There’s a lot of small pleasures to be found: take how Omar Hakim slightly varies the climactic drum fill at the end of each verse—first hard on the snare, then quick on the bass drum. Or Alomar’s typically crafty rhythm playing (there’s the sweet way that he lags against the beat midway through the verse (as on “always let you down when you need ’em“)). And the marimba player Guy St. Onge makes the track, accenting Alomar’s guitar in the verses, meshing with the drums to build up to the chorus, where it plays counter-melodies to the vocals. “Blue Jean” is fun, catchy, flash; it moves well, it does its business quickly. One of the best second-rate Bowie hits.

Recorded May 1984, Le Studio, Morin-Heights, Quebec. Released as a single in September 1984 (EA 181, #6 UK, #8 US). The Temple-directed 20-minute “Jazzin’ for Blue Jean” promotional video used the age-old “doppleganger” formula where the star plays both nerd and cool kid (for a more recent example, see Taylor Swift). Look for the Right Said Fred guy playing Bowie’s bassist, though the highlight for me is “Screamin’ Lord Byron” applying his makeup while listening to “Warszawa.”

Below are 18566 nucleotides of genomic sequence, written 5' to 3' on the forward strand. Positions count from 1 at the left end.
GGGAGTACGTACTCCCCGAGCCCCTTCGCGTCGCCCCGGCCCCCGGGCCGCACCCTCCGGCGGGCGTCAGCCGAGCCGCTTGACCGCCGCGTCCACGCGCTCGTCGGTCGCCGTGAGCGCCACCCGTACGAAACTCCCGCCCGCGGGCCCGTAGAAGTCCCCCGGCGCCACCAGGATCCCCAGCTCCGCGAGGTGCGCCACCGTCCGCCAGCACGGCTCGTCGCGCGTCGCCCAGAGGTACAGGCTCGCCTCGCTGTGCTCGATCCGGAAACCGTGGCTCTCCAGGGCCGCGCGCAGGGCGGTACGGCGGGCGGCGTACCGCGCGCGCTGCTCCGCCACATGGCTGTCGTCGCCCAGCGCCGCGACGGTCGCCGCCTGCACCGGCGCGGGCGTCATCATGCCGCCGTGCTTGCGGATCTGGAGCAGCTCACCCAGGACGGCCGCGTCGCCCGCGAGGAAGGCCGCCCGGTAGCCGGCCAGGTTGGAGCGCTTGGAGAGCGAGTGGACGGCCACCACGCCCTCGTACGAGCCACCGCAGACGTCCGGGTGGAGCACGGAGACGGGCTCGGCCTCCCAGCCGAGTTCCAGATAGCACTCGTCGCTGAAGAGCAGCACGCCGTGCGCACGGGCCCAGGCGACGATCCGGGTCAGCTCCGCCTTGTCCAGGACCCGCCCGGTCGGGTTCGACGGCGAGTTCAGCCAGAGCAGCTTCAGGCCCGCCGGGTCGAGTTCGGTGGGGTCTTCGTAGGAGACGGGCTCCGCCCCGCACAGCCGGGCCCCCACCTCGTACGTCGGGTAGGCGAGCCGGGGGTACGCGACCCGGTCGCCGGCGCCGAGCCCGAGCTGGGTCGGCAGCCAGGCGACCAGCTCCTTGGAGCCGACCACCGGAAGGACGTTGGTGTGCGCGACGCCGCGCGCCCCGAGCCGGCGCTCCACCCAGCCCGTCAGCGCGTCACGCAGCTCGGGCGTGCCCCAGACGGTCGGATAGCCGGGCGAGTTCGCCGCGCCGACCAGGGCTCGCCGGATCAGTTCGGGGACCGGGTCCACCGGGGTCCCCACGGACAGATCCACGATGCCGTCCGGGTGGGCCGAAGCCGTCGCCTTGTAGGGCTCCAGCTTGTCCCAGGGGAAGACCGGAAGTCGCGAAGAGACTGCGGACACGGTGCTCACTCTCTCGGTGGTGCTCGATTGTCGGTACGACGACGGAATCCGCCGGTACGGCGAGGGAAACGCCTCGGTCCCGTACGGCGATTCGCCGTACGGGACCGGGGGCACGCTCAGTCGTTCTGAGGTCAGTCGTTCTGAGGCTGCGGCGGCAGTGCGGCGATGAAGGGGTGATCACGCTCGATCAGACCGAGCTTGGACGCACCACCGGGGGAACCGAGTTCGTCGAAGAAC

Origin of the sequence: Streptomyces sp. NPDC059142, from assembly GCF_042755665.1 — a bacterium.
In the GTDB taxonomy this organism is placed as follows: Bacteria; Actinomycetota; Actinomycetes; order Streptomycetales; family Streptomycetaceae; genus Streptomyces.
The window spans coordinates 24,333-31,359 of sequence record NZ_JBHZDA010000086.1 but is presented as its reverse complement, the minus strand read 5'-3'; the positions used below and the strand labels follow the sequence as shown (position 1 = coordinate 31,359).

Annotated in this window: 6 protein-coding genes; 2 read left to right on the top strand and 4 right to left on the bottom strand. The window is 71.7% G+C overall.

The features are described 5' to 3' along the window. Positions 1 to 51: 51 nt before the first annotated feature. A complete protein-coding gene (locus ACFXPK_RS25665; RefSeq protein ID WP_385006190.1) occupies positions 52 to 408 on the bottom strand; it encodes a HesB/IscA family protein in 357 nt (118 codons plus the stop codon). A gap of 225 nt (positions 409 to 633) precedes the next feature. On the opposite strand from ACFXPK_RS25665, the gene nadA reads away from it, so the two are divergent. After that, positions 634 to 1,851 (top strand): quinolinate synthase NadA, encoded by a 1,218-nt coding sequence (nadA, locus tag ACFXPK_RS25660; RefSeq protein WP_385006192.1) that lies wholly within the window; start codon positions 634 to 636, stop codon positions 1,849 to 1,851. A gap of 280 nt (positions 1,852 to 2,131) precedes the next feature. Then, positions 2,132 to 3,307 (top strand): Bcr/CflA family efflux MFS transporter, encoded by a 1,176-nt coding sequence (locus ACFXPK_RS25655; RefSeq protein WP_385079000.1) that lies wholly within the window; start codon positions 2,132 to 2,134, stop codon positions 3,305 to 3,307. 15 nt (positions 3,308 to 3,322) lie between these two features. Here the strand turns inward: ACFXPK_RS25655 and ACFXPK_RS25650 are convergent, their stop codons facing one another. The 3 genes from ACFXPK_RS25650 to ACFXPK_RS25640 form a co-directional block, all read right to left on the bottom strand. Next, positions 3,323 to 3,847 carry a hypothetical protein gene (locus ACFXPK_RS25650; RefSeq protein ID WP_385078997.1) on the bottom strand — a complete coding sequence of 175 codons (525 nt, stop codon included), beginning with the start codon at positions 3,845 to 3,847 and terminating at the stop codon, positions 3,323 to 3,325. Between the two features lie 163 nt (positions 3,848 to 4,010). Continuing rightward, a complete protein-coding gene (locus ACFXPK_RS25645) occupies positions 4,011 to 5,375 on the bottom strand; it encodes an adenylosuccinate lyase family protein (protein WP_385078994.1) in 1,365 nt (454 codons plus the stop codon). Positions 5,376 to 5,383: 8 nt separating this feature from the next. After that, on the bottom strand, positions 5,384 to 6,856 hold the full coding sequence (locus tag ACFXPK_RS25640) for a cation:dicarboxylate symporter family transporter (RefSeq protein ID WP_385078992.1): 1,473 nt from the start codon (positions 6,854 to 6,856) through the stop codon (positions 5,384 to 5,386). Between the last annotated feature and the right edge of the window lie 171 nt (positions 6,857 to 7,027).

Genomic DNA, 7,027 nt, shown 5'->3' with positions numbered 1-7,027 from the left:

Top: Miami police officer Tina Hicks in simulator training, November 1984. (via the fantastic If Charlie Parker Was a Gunslinger… blog).


1984, Dodo

August 26, 2010

1984/Dodo (first performance, 1980 Floor Show, 1973).
1984/Dodo (studio outtake, 1973).
1984 (Diamond Dogs).
Dodo (studio outtake, 1973).
Dodo (studio outtake, with Lulu & Bowie co-lead vocals, 1973).
1984 (live, 1974).
1984 (The Dick Cavett Show, 1974).

Orwell in 1948 understood that despite the Axis defeat, the will to fascism had not gone away, that far from having seen its day it had perhaps not even come into its own—the corruption of spirit, the irresistible human addiction to power, were already long in place, all well-known aspects of the third Reich and Stalin’s USSR, even the British Labour party—like first drafts of a terrible future.

Thomas Pynchon, introduction to the 2003 edition of Nineteen Eighty-Four.

Diamond Dogs is a salvage job, a compilation of scraps from stillborn Bowie projects. There are remnants of a Ziggy Stardust musical (“Rebel Rebel” and “Rock ‘n’ Roll With Me”), pieces of a barely comprehensible Oliver Twist-by-JG Ballard scenario (“Diamond Dogs,” “Future Legend” and “Chant of the Ever Circling Skeletal Family”), and fragments of Bowie’s grandest failed ambition, a musical of George Orwell’s Nineteen Eighty-Four: “We Are the Dead,” “Big Brother” and, of course, “1984” itself.